Using data reported to OSHA (Occupational Safety and Health Administration), a recent study published in the International Journal of Environmental Research and Public Health found that of all injuries and fatalities, about 3% were exertion related. Of that 3%, a staggering 89% were related to heat stress.
This study shows that heat is a significant danger for laborers in industries like construction, excavation, farming, and assembly line workers.
OSHA’s Safety Pays Individual Injury Estimator indicates that a single incidence of overheating related to extreme weather conditions can cost an employer around $79,081. This includes both direct (including workers’ compensation, medical treatment and hospitalization) and indirect (including missed workdays and decrease in productivity) costs.
Less severe – but still dangerous – types of heat-related illnesses are heat rash, heat cramps and heat syncope. Rhabdomyolysis, heat exhaustion and heat stroke are more life-threatening, according to the Centers for Disease Control and Prevention.
Despite these illnesses and fatalities being preventable, millions are affected each year. The Atlantic Council reports that extreme heat is associated with 8,500 excess deaths annually and estimates a nearly sevenfold increase to 59,000 by 2050. This can lead to global instability and cost the global economy $2.4 trillion every year by 2030, the International Labour Organization says.
This raises the question: What are we doing about it?
OSHA launched a heat safety campaign earlier this year focusing on the importance of water, rest, and shade. They also recommend employers:
- Encourage workers to drink water every 15 minutes.
- Take frequent rest breaks in the shade to cool down.
- Have an emergency plan ready to respond when a worker shows signs of heat-related illness.
- Train workers on the hazards of heat exposure, and how to prevent illness.
- Allow workers to build a tolerance for working in heat.
Another option to protect front-line workers is to define roles, responsibilities and processes – making sure that someone on the team has the primary responsibility of sharing weather updates and heat advisories.
Updates need to not only include warnings, but educate them on symptoms to look out for and address solutions – where the shaded areas are, reminders to hydrate and take breaks, what the break schedule is and to let team members know who to inform if they begin to feel ill.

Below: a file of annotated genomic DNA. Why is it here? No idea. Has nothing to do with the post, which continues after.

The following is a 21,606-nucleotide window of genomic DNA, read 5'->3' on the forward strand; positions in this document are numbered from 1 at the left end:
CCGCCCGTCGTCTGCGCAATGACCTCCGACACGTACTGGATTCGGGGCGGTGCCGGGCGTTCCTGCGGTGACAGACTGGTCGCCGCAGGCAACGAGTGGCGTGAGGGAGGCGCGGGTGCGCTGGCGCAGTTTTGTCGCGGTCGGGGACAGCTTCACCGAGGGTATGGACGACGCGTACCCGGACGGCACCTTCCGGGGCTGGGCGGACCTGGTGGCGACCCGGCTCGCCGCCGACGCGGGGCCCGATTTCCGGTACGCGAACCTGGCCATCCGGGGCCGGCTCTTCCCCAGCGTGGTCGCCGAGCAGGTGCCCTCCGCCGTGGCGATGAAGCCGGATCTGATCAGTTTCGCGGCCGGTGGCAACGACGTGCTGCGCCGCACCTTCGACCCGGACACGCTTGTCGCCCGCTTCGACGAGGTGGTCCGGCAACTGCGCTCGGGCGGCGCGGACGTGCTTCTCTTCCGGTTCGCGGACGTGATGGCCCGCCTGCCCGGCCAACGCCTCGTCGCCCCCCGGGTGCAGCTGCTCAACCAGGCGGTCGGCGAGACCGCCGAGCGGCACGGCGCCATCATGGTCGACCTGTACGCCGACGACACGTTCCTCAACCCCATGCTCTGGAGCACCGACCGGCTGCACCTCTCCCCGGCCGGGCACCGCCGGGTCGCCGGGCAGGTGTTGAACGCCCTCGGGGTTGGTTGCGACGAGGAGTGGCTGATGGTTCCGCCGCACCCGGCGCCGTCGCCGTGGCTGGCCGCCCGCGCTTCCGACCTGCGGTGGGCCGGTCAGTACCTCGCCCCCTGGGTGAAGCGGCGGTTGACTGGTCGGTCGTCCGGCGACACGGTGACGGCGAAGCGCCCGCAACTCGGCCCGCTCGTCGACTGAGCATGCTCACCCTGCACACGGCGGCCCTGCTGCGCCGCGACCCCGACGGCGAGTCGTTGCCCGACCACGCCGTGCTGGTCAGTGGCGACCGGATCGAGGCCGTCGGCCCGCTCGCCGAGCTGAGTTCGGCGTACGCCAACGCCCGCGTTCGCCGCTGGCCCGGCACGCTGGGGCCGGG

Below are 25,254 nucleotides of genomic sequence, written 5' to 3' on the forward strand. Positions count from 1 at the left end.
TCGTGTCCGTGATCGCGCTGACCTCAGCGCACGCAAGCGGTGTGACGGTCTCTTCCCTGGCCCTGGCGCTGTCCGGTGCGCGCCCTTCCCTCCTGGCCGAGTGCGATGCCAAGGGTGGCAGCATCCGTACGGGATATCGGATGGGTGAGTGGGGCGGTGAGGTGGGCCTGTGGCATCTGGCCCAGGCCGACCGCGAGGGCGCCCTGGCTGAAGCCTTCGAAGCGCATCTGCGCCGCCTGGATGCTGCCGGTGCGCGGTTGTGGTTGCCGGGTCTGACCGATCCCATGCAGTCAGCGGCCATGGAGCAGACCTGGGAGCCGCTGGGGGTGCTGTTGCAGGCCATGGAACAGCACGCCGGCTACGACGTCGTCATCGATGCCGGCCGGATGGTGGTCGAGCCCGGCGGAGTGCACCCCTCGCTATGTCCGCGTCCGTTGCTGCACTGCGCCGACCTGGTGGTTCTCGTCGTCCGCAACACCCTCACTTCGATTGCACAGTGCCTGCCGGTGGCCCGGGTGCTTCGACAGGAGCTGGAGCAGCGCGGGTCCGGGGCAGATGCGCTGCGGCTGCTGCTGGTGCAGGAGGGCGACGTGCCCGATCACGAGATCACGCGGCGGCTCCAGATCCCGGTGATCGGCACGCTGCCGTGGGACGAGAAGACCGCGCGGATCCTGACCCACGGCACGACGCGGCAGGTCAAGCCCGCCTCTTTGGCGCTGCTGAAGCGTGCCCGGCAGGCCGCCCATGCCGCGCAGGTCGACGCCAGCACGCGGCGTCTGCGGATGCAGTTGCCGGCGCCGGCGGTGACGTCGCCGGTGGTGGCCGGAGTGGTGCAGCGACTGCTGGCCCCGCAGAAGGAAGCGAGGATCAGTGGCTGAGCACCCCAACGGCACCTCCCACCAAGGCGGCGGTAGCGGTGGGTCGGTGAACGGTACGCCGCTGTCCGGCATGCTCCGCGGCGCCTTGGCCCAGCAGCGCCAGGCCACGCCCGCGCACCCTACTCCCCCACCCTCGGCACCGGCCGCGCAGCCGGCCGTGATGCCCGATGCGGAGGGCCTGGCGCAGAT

Training is also vital. Most outdoor fatalities – up to 70 percent – occur in the first few days of working in warm or hot environments because the body needs to build a tolerance to the heat gradually over time.
“The process of building tolerance to heat is called heat acclimatization,” said James Downey, an industry safety leader. “Lack of acclimatization represents a major risk factor for heat illness or even a fatality.”
"Lack of acclimatization represents a major risk factor for heat illness or even a fatality."
Occupational risk factors for heat illness include heavy physical activity, warm or hot environmental conditions, not hydrating properly and wearing clothing that holds in body heat. Front line workers should wear loose fitting, light colored clothing that reflects the sun away, get some cooling devices and take a look at your safety vest that have air movement and are a bit more breathable.”
Supervisors and safety professionals also need to make regular rounds on a jobsite, actively encouraging people to take breaks before they fall to heat exhaustion or illness.
Heat exhaustion is the heat system failing, and heatstroke happens after it fails. Symptoms of heat exhaustion or illness include:
- Heavy sweating
- Fast heart rate
- Dark-colored urine
- Muscle cramps
Take the following steps to cool down:
- Get out of the heat
- Ideally find air conditioning or shade
- Drink water slowly
- Remove tight clothing or extra layers
- Lie or sit back with wet towels over your big blood vessels in the neck or armpits
Heatstroke happens when the body’s heat control center fails, and the body’s temperature rises above 104F. As the body temperature climbs over 102 the skin stops sweating – beginning a vicious cycle.
Get immediate medical attention if the following occurs:
- Possible, seizures
While waiting for EMS, take immediate action to cool the overheated person:
- Get the person into shade or indoors.
- Remove excess clothing.
- Cool the person with whatever means available —with water, sponge with cool water, fan while misting with cool water or place ice packs or cold, wet towels on the person's head, neck, armpits and groin.